We do not live in the best of possible worlds, as the philosopher Leibniz liked to think, nor do we live in a paradisiacal world and nowadays we know this only too well, thanks to science.
We don’t even live in an open space, as experts, cosmologists, physicists, etc. would have us believe, but rather in a cosmic coffin which, as well as being a coffin, also acts as a cosmic rubbish bin, that is, it collects and/or is bombarded with everything the cosmos chucks onto it. In other words, we could find ourselves buried under a mass of objects from outer space – meteorites, comets, stellar detritus, spatial material, ethereal filth, etc. – from one day to the next, with no notice and for no reason. We are a target in space, a shooting range for chance and the absurd.
Moreover, we are confined in a coffin that appears to be open and bottomless but in actual fact is closed, hermetically sealed. At most, thanks to technology and brightly-lit night skies, we are allowed to peer out of the coffin, even take a few short trips around it, but that’s all.
There is no longer any shadow of doubt, we know everything or nearly everything about ourselves and the world. We know, and we know it mathematically, that even the remotest, most tranquil oases of the world, will turn into chaos and pandemonium sooner or later. At which point life would probably only be possible at the bacterial level. This is the reality of the world in which we live.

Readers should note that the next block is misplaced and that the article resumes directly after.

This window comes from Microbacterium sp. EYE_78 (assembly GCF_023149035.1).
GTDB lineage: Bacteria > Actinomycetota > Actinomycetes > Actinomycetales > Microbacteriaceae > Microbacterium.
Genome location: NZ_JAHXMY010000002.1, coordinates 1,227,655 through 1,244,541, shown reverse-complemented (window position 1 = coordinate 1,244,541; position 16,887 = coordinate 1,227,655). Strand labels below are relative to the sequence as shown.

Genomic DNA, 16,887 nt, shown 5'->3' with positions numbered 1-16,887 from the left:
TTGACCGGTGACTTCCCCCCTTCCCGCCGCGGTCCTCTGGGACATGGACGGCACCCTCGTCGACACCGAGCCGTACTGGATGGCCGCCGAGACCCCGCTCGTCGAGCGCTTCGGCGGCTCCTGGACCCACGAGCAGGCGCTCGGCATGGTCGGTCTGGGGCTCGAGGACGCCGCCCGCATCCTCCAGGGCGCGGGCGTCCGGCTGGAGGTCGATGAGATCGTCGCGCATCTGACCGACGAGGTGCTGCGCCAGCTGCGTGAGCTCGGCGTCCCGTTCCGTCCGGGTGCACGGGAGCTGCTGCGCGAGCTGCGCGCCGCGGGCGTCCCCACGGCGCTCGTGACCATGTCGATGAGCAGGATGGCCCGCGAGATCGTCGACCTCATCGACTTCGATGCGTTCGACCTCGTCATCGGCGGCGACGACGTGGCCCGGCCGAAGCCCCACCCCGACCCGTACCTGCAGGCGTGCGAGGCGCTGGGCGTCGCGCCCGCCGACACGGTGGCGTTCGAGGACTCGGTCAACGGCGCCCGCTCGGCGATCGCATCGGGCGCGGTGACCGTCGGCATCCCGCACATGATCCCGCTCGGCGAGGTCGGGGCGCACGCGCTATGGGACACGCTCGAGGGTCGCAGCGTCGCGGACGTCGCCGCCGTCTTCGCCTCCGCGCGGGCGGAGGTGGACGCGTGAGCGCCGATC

In other words, neither do we live in the best of worlds nor can we claim a privileged place in the universe, but we are locked in a cosmic prison. In this mortal trap ( call it what you will : coffin, hole, chasm, grave, tomb, well, cemetery, it’s all the same) where we are born, grow old and die, and will do so for as long as fate and the unpredictable behaviour of our Sun allows us to, in this mortal trap one day, one fantastic, spectacular day our tragic destiny will come to an end.
We have no way out. We are condemned to be aware of our own end yet are unable to do anything about it. This is not a very pleasant or popular prospect, but the truth of the matter is that anything else is merely the idle chat of the obtuse, the blind, of dupes.
In our world the ridiculous and the grotesque are the essence and soul of every phenomenon that inhabits it, including ourselves.
The lesson? Let’s make of each second an eternity and live eternity as if it were a second.
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